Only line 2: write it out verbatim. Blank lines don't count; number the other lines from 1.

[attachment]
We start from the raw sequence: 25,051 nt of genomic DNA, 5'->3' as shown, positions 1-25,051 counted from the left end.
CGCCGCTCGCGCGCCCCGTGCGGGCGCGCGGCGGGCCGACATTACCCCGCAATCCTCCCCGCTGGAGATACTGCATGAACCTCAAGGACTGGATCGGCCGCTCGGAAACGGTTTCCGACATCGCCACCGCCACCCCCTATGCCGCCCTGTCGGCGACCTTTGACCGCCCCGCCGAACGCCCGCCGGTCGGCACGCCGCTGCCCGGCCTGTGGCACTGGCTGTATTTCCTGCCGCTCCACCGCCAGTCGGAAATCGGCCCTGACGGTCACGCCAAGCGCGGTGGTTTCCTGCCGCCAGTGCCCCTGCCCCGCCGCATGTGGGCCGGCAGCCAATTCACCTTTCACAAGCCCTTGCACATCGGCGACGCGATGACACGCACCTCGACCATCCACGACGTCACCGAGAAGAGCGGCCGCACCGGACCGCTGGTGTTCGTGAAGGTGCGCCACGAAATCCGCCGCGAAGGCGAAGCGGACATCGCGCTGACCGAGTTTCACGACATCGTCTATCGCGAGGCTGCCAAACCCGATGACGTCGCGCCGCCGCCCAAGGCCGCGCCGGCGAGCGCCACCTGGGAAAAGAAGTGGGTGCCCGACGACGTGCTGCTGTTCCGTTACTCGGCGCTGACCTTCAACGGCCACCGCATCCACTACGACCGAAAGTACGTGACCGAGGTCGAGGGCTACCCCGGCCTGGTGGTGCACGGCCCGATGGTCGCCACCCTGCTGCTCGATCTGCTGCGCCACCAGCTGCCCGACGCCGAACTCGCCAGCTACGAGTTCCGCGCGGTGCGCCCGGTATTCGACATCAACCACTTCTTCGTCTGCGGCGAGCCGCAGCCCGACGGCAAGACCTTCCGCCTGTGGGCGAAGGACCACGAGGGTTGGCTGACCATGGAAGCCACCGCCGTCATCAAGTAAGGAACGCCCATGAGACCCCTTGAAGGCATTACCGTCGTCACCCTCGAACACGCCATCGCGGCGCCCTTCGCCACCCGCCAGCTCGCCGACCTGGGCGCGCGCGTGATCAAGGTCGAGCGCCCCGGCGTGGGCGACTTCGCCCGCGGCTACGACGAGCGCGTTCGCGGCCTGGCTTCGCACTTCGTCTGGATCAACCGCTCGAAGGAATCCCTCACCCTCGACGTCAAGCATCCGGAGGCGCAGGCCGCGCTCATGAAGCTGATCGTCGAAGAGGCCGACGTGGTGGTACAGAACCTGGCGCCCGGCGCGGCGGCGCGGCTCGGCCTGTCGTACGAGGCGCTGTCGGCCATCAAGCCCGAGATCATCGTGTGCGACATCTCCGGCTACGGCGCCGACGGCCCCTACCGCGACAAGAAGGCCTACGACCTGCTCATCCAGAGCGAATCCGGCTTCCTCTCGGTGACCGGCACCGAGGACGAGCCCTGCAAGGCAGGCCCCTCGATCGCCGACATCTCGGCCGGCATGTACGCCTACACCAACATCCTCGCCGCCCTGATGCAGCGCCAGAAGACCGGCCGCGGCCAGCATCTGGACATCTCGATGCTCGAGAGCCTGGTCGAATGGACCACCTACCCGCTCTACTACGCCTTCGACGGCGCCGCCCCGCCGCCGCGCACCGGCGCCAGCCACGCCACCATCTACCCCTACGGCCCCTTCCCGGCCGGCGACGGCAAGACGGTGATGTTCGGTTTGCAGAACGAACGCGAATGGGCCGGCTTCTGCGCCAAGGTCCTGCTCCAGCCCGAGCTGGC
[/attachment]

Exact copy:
CGCCGCTCGCGCGCCCCGTGCGGGCGCGCGGCGGGCCGACATTACCCCGCAATCCTCCCCGCTGGAGATACTGCATGAACCTCAAGGACTGGATCGGCCGCTCGGAAACGGTTTCCGACATCGCCACCGCCACCCCCTATGCCGCCCTGTCGGCGACCTTTGACCGCCCCGCCGAACGCCCGCCGGTCGGCACGCCGCTGCCCGGCCTGTGGCACTGGCTGTATTTCCTGCCGCTCCACCGCCAGTCGGAAATCGGCCCTGACGGTCACGCCAAGCGCGGTGGTTTCCTGCCGCCAGTGCCCCTGCCCCGCCGCATGTGGGCCGGCAGCCAATTCACCTTTCACAAGCCCTTGCACATCGGCGACGCGATGACACGCACCTCGACCATCCACGACGTCACCGAGAAGAGCGGCCGCACCGGACCGCTGGTGTTCGTGAAGGTGCGCCACGAAATCCGCCGCGAAGGCGAAGCGGACATCGCGCTGACCGAGTTTCACGACATCGTCTATCGCGAGGCTGCCAAACCCGATGACGTCGCGCCGCCGCCCAAGGCCGCGCCGGCGAGCGCCACCTGGGAAAAGAAGTGGGTGCCCGACGACGTGCTGCTGTTCCGTTACTCGGCGCTGACCTTCAACGGCCACCGCATCCACTACGACCGAAAGTACGTGACCGAGGTCGAGGGCTACCCCGGCCTGGTGGTGCACGGCCCGATGGTCGCCACCCTGCTGCTCGATCTGCTGCGCCACCAGCTGCCCGACGCCGAACTCGCCAGCTACGAGTTCCGCGCGGTGCGCCCGGTATTCGACATCAACCACTTCTTCGTCTGCGGCGAGCCGCAGCCCGACGGCAAGACCTTCCGCCTGTGGGCGAAGGACCACGAGGGTTGGCTGACCATGGAAGCCACCGCCGTCATCAAGTAAGGAACGCCCATGAGACCCCTTGAAGGCATTACCGTCGTCACCCTCGAACACGCCATCGCGGCGCCCTTCGCCACCCGCCAGCTCGCCGACCTGGGCGCGCGCGTGATCAAGGTCGAGCGCCCCGGCGTGGGCGACTTCGCCCGCGGCTACGACGAGCGCGTTCGCGGCCTGGCTTCGCACTTCGTCTGGATCAACCGCTCGAAGGAATCCCTCACCCTCGACGTCAAGCATCCGGAGGCGCAGGCCGCGCTCATGAAGCTGATCGTCGAAGAGGCCGACGTGGTGGTACAGAACCTGGCGCCCGGCGCGGCGGCGCGGCTCGGCCTGTCGTACGAGGCGCTGTCGGCCATCAAGCCCGAGATCATCGTGTGCGACATCTCCGGCTACGGCGCCGACGGCCCCTACCGCGACAAGAAGGCCTACGACCTGCTCATCCAGAGCGAATCCGGCTTCCTCTCGGTGACCGGCACCGAGGACGAGCCCTGCAAGGCAGGCCCCTCGATCGCCGACATCTCGGCCGGCATGTACGCCTACACCAACATCCTCGCCGCCCTGATGCAGCGCCAGAAGACCGGCCGCGGCCAGCATCTGGACATCTCGATGCTCGAGAGCCTGGTCGAATGGACCACCTACCCGCTCTACTACGCCTTCGACGGCGCCGCCCCGCCGCCGCGCACCGGCGCCAGCCACGCCACCATCTACCCCTACGGCCCCTTCCCGGCCGGCGACGGCAAGACGGTGATGTTCGGTTTGCAGAACGAACGCGAATGGGCCGGCTTCTGCGCCAAGGTCCTGCTCCAGCCCGAGCTGGC